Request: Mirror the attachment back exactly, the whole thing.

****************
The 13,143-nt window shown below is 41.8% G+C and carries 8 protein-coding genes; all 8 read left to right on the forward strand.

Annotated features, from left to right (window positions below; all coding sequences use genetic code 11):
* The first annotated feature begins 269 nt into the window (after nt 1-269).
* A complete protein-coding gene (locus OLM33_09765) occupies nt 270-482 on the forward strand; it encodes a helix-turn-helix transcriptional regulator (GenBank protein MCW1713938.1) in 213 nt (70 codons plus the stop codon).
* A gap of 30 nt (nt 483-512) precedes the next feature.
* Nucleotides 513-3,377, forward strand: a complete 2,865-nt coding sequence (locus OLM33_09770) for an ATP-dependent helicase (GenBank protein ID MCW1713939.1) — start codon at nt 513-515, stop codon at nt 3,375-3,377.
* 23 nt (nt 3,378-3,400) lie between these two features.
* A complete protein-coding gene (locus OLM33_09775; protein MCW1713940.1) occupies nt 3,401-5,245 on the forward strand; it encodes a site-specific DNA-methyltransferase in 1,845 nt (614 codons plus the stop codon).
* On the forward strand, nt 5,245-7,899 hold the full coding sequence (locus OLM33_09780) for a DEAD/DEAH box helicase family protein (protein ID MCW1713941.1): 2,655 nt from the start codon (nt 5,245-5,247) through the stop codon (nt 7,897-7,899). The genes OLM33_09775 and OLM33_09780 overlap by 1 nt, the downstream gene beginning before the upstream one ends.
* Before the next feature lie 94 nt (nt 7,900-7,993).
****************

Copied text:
The 13,143-nt window shown below is 41.8% G+C and carries 8 protein-coding genes; all 8 read left to right on the forward strand.

Annotated features, from left to right (window positions below; all coding sequences use genetic code 11):
* The first annotated feature begins 269 nt into the window (after nt 1-269).
* A complete protein-coding gene (locus OLM33_09765) occupies nt 270-482 on the forward strand; it encodes a helix-turn-helix transcriptional regulator (GenBank protein MCW1713938.1) in 213 nt (70 codons plus the stop codon).
* A gap of 30 nt (nt 483-512) precedes the next feature.
* Nucleotides 513-3,377, forward strand: a complete 2,865-nt coding sequence (locus OLM33_09770) for an ATP-dependent helicase (GenBank protein ID MCW1713939.1) — start codon at nt 513-515, stop codon at nt 3,375-3,377.
* 23 nt (nt 3,378-3,400) lie between these two features.
* A complete protein-coding gene (locus OLM33_09775; protein MCW1713940.1) occupies nt 3,401-5,245 on the forward strand; it encodes a site-specific DNA-methyltransferase in 1,845 nt (614 codons plus the stop codon).
* On the forward strand, nt 5,245-7,899 hold the full coding sequence (locus OLM33_09780) for a DEAD/DEAH box helicase family protein (protein ID MCW1713941.1): 2,655 nt from the start codon (nt 5,245-5,247) through the stop codon (nt 7,897-7,899). The genes OLM33_09775 and OLM33_09780 overlap by 1 nt, the downstream gene beginning before the upstream one ends.
* Before the next feature lie 94 nt (nt 7,900-7,993).